Spontaneous oscillator synchrony has been documented in a wide variety of electrical, mechanical, chemical, and biological systems, including the menstrual cycles of women and estrous cycles of Norway Rats (Rattus norvegicus). In temperate regions, many colonial birds breed seasonally in a time window set by photoperiod; some studies have suggested that heightened social stimulation in denser colonies can lead to a tightened annual reproductive pulse. It has been unknown, however, whether the analog of menstrual synchrony occurs in birds—that is, whether avian ovulation cycles can synchronize on a daily timescale within the annual breeding pulse. We report every-other-day clutch-initiation and egg-laying synchrony in a breeding colony of Glaucous-winged Gulls (Larus glaucescens) and show that the level of synchrony declined with decreasing colony density. We also pose a mathematical model based on the hypothesis that preovulatory luteinizing hormone surges synchronize through social stimulation. Model predictions are consistent with observations. Finally, we suggest a procedure for identifying synchronous egg laying in other colonies and species.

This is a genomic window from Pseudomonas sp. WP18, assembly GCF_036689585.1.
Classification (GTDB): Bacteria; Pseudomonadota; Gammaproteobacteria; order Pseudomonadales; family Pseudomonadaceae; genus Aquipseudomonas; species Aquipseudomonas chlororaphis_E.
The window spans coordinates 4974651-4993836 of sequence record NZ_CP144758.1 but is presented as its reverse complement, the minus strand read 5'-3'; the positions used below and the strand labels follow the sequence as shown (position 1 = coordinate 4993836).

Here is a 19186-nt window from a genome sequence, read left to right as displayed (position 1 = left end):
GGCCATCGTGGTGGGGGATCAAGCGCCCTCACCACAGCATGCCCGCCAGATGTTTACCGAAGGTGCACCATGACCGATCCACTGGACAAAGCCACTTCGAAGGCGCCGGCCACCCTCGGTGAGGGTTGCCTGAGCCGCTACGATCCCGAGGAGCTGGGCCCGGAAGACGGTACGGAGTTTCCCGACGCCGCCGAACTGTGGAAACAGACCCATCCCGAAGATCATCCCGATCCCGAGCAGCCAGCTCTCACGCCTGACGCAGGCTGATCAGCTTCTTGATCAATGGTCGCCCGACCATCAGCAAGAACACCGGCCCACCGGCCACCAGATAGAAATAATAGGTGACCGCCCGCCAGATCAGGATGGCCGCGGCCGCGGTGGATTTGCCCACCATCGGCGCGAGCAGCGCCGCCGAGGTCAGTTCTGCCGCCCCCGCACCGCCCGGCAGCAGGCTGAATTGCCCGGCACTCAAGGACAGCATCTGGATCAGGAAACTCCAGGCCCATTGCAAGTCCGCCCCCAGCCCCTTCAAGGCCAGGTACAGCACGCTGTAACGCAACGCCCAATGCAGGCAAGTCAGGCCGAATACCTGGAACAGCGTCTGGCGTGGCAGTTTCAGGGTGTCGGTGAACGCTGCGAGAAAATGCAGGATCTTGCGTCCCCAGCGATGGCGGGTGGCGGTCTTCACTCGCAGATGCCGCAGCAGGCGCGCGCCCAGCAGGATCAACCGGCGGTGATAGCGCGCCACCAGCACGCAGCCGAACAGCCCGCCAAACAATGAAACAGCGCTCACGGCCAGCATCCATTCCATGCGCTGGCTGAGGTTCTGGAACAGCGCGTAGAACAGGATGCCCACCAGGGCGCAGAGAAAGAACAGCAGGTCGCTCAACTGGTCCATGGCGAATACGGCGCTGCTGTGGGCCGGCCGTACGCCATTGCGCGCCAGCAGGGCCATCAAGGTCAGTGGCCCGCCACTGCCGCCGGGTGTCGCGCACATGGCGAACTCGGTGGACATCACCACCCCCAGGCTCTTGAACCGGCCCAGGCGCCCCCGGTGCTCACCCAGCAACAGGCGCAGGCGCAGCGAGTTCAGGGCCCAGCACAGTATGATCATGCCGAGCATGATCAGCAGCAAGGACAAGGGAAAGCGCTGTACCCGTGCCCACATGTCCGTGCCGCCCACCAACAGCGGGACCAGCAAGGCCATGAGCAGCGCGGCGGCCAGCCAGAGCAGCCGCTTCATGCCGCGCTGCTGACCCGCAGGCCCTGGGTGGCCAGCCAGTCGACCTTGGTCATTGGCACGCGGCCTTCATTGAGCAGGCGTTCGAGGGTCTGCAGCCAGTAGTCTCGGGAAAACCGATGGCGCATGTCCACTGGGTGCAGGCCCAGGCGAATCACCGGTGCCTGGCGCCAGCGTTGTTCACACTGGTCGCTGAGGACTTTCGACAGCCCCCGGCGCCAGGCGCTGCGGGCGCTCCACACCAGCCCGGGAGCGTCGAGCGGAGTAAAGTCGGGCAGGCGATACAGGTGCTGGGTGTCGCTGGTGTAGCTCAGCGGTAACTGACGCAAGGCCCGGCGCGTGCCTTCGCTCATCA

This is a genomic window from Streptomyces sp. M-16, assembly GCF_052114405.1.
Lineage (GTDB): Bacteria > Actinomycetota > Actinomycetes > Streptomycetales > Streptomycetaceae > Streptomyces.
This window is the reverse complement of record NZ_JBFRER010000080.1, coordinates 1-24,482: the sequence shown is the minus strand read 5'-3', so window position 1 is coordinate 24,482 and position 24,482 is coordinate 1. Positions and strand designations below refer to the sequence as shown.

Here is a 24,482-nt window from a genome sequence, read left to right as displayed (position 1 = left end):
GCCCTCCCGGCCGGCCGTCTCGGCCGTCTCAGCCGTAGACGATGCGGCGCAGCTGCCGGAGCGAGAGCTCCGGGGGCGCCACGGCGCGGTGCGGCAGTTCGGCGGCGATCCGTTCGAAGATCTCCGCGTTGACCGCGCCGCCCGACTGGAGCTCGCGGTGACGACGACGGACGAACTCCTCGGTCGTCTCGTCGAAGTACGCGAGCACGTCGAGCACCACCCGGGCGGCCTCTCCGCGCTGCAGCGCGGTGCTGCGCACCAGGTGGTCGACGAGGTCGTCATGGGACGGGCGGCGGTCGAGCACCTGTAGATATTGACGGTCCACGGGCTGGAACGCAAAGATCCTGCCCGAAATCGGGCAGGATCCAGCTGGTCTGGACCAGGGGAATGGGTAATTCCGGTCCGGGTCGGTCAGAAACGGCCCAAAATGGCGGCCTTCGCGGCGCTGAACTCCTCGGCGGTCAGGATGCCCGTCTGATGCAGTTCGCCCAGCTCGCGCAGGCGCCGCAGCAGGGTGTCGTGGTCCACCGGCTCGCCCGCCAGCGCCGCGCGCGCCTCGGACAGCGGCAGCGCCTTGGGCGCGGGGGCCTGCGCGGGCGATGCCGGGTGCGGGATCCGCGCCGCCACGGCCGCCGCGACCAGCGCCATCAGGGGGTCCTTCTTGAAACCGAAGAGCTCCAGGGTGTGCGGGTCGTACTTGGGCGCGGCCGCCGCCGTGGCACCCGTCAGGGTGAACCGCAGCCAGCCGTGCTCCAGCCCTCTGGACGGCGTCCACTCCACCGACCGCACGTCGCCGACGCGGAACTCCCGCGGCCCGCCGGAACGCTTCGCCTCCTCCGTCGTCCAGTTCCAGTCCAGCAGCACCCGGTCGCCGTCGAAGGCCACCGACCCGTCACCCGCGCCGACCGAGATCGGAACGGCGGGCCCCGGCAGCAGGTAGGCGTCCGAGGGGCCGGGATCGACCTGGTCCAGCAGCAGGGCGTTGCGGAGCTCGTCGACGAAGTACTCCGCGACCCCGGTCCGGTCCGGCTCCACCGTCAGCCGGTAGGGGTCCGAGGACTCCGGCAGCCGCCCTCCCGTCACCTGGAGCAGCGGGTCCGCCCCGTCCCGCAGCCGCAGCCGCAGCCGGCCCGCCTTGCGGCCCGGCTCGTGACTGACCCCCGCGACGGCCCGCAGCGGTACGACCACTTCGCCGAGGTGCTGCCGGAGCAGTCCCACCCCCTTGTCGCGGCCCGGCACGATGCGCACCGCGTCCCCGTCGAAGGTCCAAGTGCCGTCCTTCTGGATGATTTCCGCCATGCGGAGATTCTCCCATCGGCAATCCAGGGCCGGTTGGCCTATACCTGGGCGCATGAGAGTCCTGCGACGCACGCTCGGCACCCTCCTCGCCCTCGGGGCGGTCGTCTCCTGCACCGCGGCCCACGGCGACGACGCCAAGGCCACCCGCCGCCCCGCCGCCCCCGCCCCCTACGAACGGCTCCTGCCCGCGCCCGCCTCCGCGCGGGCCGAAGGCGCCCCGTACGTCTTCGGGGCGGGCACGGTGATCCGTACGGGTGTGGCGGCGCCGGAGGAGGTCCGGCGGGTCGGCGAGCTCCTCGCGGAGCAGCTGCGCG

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Vol. 127 • No. 3